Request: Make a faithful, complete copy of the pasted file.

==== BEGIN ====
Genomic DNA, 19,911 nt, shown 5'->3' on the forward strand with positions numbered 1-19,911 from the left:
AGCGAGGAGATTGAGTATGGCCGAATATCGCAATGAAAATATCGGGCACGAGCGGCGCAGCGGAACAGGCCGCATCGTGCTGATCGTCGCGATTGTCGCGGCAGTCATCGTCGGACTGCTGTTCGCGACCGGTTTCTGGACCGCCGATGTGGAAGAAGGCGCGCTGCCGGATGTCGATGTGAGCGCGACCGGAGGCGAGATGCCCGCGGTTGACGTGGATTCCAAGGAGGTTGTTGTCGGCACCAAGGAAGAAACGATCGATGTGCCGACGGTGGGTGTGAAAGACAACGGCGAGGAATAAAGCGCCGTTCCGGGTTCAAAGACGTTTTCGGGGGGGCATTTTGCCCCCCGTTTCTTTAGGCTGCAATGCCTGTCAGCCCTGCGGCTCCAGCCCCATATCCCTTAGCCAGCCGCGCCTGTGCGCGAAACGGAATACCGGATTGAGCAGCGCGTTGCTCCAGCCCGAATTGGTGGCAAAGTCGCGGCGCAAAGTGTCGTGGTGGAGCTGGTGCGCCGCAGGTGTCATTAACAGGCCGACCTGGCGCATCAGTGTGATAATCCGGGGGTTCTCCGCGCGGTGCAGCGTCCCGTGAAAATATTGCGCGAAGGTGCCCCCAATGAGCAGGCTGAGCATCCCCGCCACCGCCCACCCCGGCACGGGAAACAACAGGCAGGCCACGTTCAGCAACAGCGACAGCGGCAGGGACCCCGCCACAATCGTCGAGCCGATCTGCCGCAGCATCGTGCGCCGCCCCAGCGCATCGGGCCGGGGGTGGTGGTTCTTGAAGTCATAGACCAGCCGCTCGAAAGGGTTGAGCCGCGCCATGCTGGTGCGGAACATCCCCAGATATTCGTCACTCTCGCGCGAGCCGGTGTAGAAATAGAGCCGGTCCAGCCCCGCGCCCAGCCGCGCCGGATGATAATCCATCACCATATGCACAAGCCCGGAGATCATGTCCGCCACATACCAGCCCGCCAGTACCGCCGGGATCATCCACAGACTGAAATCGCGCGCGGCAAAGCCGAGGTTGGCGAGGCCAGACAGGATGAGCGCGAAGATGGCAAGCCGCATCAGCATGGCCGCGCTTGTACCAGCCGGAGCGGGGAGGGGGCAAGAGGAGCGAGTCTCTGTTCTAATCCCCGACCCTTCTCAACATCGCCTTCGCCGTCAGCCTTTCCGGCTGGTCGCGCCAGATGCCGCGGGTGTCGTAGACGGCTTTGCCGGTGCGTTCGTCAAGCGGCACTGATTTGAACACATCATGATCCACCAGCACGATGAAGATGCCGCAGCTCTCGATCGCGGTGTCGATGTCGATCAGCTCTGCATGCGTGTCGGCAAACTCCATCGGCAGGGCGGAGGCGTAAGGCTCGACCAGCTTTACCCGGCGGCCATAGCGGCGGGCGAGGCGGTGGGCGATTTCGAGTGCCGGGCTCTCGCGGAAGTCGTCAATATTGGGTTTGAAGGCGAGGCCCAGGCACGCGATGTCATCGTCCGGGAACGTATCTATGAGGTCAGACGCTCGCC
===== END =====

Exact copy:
Genomic DNA, 19,911 nt, shown 5'->3' on the forward strand with positions numbered 1-19,911 from the left:
AGCGAGGAGATTGAGTATGGCCGAATATCGCAATGAAAATATCGGGCACGAGCGGCGCAGCGGAACAGGCCGCATCGTGCTGATCGTCGCGATTGTCGCGGCAGTCATCGTCGGACTGCTGTTCGCGACCGGTTTCTGGACCGCCGATGTGGAAGAAGGCGCGCTGCCGGATGTCGATGTGAGCGCGACCGGAGGCGAGATGCCCGCGGTTGACGTGGATTCCAAGGAGGTTGTTGTCGGCACCAAGGAAGAAACGATCGATGTGCCGACGGTGGGTGTGAAAGACAACGGCGAGGAATAAAGCGCCGTTCCGGGTTCAAAGACGTTTTCGGGGGGGCATTTTGCCCCCCGTTTCTTTAGGCTGCAATGCCTGTCAGCCCTGCGGCTCCAGCCCCATATCCCTTAGCCAGCCGCGCCTGTGCGCGAAACGGAATACCGGATTGAGCAGCGCGTTGCTCCAGCCCGAATTGGTGGCAAAGTCGCGGCGCAAAGTGTCGTGGTGGAGCTGGTGCGCCGCAGGTGTCATTAACAGGCCGACCTGGCGCATCAGTGTGATAATCCGGGGGTTCTCCGCGCGGTGCAGCGTCCCGTGAAAATATTGCGCGAAGGTGCCCCCAATGAGCAGGCTGAGCATCCCCGCCACCGCCCACCCCGGCACGGGAAACAACAGGCAGGCCACGTTCAGCAACAGCGACAGCGGCAGGGACCCCGCCACAATCGTCGAGCCGATCTGCCGCAGCATCGTGCGCCGCCCCAGCGCATCGGGCCGGGGGTGGTGGTTCTTGAAGTCATAGACCAGCCGCTCGAAAGGGTTGAGCCGCGCCATGCTGGTGCGGAACATCCCCAGATATTCGTCACTCTCGCGCGAGCCGGTGTAGAAATAGAGCCGGTCCAGCCCCGCGCCCAGCCGCGCCGGATGATAATCCATCACCATATGCACAAGCCCGGAGATCATGTCCGCCACATACCAGCCCGCCAGTACCGCCGGGATCATCCACAGACTGAAATCGCGCGCGGCAAAGCCGAGGTTGGCGAGGCCAGACAGGATGAGCGCGAAGATGGCAAGCCGCATCAGCATGGCCGCGCTTGTACCAGCCGGAGCGGGGAGGGGGCAAGAGGAGCGAGTCTCTGTTCTAATCCCCGACCCTTCTCAACATCGCCTTCGCCGTCAGCCTTTCCGGCTGGTCGCGCCAGATGCCGCGGGTGTCGTAGACGGCTTTGCCGGTGCGTTCGTCAAGCGGCACTGATTTGAACACATCATGATCCACCAGCACGATGAAGATGCCGCAGCTCTCGATCGCGGTGTCGATGTCGATCAGCTCTGCATGCGTGTCGGCAAACTCCATCGGCAGGGCGGAGGCGTAAGGCTCGACCAGCTTTACCCGGCGGCCATAGCGGCGGGCGAGGCGGTGGGCGATTTCGAGTGCCGGGCTCTCGCGGAAGTCGTCAATATTGGGTTTGAAGGCGAGGCCCAGGCACGCGATGTCATCGTCCGGGAACGTATCTATGAGGTCAGACGCTCGCC